I use this image a lot; maybe there’s a reason …

So, as the new West Coast Pact starts talking about how to get everything moving again we need to talk about control; control of the virus and control of the government.

‘Cause this isn’t over yet.

The virus is still out there, circulating in our communities, so whatever we start back up will absolutely have to take that into account.

I’ve written about this a lot:

We also need to be careful about maintaining the limits on what the governments actual powers are (or should be) in this situation.

I’ve written about this a lot too:

The next few weeks will be important.

What we do now is going to set the path for the next few years.

So, let’s do it right.

I already addressed that no sane reading of the Constitution allows the government the power to issue blanket orders controlling movement or assembly in this country. That’s still true.

Mandating individual quarantines is fine, and necessary: if you’re known to be sick or (probably) reasonably likely to be sick and awaiting test results, then the State should be able to make you stay home.

(You should be staying home as much as possible right now anyway, but there’s no reading of the Constitution that let’s them force you to. Like I said before, Bundy’s still stupid even though he’s not wrong.)

The courts, of course, don’t read the Constitution that way; they read it as allowing the government to do whatever the hell it wants to as long as they come up with the barest textual fig leaf for it. But that’s another issue altogether.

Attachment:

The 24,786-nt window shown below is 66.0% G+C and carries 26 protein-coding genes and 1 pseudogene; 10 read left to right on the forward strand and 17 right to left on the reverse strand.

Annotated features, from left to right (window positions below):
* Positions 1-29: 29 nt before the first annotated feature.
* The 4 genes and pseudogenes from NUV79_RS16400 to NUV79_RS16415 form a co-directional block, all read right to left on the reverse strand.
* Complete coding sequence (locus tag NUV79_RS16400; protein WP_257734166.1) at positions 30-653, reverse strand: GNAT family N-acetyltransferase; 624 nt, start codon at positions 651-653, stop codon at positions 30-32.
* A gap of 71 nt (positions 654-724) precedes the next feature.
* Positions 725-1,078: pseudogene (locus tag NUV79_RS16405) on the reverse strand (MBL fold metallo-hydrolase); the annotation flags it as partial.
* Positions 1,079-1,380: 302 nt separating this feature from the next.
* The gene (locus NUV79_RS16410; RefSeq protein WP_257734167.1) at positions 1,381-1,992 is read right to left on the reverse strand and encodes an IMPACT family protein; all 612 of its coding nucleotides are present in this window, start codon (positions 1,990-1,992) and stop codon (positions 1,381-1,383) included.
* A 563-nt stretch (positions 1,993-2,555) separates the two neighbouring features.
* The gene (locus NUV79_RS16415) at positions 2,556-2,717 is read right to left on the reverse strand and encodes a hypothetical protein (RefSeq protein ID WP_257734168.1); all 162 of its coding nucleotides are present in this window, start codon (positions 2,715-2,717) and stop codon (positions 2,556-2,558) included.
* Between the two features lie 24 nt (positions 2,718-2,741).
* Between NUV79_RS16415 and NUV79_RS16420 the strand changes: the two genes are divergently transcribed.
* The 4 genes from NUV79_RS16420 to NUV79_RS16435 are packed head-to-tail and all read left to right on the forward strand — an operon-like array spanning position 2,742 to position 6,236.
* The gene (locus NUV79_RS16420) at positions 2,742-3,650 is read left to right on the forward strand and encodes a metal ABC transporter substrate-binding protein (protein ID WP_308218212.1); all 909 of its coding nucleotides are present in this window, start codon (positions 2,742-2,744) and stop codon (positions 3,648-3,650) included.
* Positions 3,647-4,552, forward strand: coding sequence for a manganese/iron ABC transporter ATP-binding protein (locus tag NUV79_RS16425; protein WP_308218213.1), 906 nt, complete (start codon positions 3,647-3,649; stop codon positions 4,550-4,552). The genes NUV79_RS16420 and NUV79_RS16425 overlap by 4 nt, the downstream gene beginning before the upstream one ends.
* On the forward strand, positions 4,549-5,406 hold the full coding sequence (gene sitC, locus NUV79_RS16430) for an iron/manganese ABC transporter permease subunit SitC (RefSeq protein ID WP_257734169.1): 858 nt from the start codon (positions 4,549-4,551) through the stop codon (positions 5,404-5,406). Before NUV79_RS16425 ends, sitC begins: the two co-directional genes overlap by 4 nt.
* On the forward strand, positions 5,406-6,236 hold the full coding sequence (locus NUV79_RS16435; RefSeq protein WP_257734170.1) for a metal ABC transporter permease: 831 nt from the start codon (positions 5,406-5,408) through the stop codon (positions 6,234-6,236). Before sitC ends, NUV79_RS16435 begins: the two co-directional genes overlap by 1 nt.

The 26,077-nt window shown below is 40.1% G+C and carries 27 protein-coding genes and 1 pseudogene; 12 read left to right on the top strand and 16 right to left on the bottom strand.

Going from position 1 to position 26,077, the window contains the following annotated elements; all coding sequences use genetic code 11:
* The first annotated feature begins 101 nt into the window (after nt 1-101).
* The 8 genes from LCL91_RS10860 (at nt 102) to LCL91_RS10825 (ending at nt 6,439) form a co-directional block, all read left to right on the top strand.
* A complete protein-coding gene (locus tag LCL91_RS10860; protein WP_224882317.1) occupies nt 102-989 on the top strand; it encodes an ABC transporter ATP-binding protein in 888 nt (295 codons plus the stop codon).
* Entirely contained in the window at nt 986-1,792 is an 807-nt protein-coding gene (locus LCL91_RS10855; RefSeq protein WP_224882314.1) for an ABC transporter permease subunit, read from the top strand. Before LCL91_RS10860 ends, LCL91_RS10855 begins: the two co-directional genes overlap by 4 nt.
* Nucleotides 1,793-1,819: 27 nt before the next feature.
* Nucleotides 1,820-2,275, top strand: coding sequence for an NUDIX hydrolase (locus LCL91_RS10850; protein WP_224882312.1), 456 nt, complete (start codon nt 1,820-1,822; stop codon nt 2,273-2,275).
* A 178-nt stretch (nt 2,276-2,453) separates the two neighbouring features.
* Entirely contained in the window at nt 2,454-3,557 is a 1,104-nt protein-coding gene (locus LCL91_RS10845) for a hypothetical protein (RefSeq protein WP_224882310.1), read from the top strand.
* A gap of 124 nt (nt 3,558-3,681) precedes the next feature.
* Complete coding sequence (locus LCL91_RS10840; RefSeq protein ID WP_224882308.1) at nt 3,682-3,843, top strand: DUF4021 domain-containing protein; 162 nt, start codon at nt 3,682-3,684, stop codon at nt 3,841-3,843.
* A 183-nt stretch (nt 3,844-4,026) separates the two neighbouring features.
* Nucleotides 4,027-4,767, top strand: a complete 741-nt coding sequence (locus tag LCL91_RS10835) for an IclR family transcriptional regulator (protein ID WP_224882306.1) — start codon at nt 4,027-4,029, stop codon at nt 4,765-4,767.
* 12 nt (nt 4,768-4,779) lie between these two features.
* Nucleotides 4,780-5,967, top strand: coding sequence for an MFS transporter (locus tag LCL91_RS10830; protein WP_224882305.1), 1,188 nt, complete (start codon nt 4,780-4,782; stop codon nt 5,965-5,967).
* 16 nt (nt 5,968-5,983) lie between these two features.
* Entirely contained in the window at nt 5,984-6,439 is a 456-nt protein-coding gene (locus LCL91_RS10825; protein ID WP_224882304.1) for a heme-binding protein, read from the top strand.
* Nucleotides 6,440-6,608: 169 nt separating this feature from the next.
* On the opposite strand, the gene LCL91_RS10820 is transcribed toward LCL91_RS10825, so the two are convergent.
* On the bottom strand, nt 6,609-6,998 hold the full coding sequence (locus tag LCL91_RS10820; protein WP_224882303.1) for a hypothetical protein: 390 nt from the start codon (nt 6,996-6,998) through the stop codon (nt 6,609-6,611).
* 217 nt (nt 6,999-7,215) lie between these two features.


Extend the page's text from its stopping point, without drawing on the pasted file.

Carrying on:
Privacy and tracking will be the big issue.

Being able to rapidly identify new infections and trace all the secondary contacts of newly infected people would be key to keeping the infection levels down while opening up more person-to-person contact, at least until we have a vaccine.

That is true, undeniably.

But it needs to be done very carefully.

It has been pointed out many times: clawing back emergency powers from the government is almost impossible, and takes years or decades in even the best case. Hell, we still have huge parts of the PATRIOT Act around and that was never necessary in the first place.

So we’d better do this right the first time:

  • passive systems only: no mandatory active monitoring, since those carry too many risks of secondary effects and data leakages
  • optional active tracking: as a phone app, but only with local storage and the option for the user to upload a history in the event the user is infected
  • independent data warehousing: any data involved should be held by an independent government entity, along the lines of a utility district
  • data release only with cause: no identifiable data should leave the warehouse without a quarantine-worthy belief that the individual is likely to be infected
  • distributed analysis: data should only be released to local county health departments for analysis and action
  • no police or other State participation: it’s not necessary, and should be explicitly forbidden
  • no private participation: it’s also not necessary, and should be explicitly forbidden; it’s especially important to forbid for-profit participation

That should be it for government systems.

That’s all they need to get the job done, and it preserves the individual’s privacy and liberty pre-infection.

And of course the system needs very strong oversight. California has a history of setting things up as appointed commissions with no effective oversight; that’s always been bad, but it absolutely cannot be allowed in this.

The public must be able to trust this system, not just because that should always be the case but specifically because they may well not participate unless they trust it. And public participation is necessary to make this work.

One thought on “Don’t Get Comfortable: Privacy, Movement And Isolation

Leave a Reply